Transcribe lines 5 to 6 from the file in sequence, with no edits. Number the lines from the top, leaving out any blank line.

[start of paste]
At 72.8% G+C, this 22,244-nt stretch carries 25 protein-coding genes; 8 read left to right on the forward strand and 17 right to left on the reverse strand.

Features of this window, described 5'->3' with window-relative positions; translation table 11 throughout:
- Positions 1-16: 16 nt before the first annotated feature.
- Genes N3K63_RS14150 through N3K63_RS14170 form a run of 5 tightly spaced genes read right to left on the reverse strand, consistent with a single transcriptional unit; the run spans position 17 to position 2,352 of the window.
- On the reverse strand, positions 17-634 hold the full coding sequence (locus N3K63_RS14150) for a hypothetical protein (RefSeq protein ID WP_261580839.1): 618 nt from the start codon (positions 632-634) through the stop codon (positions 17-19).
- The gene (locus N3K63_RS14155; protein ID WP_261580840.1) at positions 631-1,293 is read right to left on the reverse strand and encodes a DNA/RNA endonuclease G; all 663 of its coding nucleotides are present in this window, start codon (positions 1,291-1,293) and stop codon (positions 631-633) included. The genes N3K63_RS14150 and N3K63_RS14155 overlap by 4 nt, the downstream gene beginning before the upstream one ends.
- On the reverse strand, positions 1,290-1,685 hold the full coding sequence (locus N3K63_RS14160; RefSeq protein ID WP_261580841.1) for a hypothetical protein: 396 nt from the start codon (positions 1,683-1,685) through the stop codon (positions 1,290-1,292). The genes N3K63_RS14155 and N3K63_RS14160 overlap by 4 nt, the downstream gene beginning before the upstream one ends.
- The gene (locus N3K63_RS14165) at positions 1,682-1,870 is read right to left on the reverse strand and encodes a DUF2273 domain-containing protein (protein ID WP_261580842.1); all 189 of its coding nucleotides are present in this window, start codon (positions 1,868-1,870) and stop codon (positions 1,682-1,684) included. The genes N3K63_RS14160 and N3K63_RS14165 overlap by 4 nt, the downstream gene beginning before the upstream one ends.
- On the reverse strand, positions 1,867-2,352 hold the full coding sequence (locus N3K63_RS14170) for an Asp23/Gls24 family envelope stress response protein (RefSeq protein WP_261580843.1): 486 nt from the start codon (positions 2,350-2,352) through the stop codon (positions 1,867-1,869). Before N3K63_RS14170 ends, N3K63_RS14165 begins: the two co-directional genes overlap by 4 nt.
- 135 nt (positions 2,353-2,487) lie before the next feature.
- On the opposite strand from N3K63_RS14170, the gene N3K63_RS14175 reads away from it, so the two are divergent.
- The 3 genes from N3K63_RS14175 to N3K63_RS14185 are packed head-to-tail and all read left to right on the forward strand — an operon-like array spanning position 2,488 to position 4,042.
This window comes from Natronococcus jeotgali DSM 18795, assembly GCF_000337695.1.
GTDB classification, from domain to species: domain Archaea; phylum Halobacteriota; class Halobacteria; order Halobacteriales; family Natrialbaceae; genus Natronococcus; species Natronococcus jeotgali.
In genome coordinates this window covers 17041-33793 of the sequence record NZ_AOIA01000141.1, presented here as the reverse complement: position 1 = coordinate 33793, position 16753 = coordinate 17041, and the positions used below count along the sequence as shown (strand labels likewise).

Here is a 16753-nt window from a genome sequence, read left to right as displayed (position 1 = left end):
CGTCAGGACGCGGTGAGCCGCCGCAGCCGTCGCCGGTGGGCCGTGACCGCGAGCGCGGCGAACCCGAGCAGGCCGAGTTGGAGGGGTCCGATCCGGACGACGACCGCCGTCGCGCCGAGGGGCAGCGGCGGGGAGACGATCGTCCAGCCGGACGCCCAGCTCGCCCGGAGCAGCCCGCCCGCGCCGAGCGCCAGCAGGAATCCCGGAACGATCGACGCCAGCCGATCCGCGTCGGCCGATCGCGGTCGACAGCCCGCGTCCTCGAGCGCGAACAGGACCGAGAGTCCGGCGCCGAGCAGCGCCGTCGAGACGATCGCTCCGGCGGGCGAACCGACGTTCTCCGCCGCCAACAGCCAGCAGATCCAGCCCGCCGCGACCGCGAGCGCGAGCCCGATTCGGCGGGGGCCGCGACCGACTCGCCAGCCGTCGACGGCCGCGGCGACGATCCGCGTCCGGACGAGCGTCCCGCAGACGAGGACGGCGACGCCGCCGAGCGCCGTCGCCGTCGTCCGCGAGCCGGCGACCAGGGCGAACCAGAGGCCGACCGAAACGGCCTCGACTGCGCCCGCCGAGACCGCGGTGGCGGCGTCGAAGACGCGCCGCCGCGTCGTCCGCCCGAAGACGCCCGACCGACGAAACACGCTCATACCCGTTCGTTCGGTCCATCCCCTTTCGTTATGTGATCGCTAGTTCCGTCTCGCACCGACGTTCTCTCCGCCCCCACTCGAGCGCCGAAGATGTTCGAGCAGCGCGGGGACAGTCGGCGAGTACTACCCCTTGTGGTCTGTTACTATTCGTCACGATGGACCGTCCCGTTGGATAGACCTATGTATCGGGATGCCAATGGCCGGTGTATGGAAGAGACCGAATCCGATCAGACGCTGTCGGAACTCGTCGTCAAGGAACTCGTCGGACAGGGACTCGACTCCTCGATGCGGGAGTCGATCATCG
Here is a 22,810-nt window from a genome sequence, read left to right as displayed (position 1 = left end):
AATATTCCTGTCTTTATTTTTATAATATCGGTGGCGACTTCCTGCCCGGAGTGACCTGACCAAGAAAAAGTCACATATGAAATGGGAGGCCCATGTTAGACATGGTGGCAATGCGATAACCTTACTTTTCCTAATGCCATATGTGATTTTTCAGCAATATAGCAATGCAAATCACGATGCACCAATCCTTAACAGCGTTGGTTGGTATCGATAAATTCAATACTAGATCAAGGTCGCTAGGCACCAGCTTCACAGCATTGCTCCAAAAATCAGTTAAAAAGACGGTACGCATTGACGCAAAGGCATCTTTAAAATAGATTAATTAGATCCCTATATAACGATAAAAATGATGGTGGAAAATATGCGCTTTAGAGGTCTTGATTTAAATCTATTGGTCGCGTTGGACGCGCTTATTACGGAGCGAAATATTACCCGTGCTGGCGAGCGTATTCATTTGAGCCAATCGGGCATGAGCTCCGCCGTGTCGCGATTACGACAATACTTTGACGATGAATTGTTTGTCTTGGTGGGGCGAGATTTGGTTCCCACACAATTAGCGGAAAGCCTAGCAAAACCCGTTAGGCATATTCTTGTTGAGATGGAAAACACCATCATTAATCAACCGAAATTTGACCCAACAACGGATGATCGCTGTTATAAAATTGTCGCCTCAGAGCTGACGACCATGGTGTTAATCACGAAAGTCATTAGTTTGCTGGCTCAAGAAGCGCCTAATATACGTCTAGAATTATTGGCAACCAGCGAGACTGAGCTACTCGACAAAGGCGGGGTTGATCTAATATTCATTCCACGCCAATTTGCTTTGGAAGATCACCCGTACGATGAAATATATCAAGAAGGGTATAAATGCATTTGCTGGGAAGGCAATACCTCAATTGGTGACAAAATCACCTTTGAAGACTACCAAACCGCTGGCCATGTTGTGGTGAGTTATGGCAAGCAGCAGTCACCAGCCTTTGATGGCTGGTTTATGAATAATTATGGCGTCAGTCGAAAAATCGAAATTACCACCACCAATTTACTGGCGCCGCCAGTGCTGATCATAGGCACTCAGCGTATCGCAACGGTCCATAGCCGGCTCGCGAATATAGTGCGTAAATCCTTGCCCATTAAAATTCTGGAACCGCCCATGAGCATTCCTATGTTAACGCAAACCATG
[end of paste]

- On the reverse strand, positions 17-634 hold the full coding sequence (locus N3K63_RS14150) for a hypothetical protein (RefSeq protein ID WP_261580839.1): 618 nt from the start codon (positions 632-634) through the stop codon (positions 17-19).
- The gene (locus N3K63_RS14155; protein ID WP_261580840.1) at positions 631-1,293 is read right to left on the reverse strand and encodes a DNA/RNA endonuclease G; all 663 of its coding nucleotides are present in this window, start codon (positions 1,291-1,293) and stop codon (positions 631-633) included. The genes N3K63_RS14150 and N3K63_RS14155 overlap by 4 nt, the downstream gene beginning before the upstream one ends.